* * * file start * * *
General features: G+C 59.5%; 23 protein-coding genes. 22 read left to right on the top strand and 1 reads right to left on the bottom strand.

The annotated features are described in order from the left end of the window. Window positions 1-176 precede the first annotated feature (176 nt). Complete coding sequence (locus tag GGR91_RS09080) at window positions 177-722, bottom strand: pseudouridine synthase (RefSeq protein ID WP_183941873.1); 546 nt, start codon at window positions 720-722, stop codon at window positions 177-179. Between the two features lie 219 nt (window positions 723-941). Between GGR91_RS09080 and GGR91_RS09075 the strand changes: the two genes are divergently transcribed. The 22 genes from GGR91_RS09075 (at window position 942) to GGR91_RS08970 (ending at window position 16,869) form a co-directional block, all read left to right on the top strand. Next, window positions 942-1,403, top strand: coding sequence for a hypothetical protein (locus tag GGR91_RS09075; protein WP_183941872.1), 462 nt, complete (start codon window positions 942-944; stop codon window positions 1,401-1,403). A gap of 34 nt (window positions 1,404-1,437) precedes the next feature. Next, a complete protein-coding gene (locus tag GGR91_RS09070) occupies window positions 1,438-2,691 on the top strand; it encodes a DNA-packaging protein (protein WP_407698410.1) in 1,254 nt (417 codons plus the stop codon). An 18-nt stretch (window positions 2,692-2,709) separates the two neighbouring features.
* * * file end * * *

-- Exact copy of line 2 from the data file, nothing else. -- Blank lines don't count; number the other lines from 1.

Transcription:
The annotated features are described in order from the left end of the window. Window positions 1-176 precede the first annotated feature (176 nt). Complete coding sequence (locus tag GGR91_RS09080) at window positions 177-722, bottom strand: pseudouridine synthase (RefSeq protein ID WP_183941873.1); 546 nt, start codon at window positions 720-722, stop codon at window positions 177-179. Between the two features lie 219 nt (window positions 723-941). Between GGR91_RS09080 and GGR91_RS09075 the strand changes: the two genes are divergently transcribed. The 22 genes from GGR91_RS09075 (at window position 942) to GGR91_RS08970 (ending at window position 16,869) form a co-directional block, all read left to right on the top strand. Next, window positions 942-1,403, top strand: coding sequence for a hypothetical protein (locus tag GGR91_RS09075; protein WP_183941872.1), 462 nt, complete (start codon window positions 942-944; stop codon window positions 1,401-1,403). A gap of 34 nt (window positions 1,404-1,437) precedes the next feature. Next, a complete protein-coding gene (locus tag GGR91_RS09070) occupies window positions 1,438-2,691 on the top strand; it encodes a DNA-packaging protein (protein WP_407698410.1) in 1,254 nt (417 codons plus the stop codon). An 18-nt stretch (window positions 2,692-2,709) separates the two neighbouring features.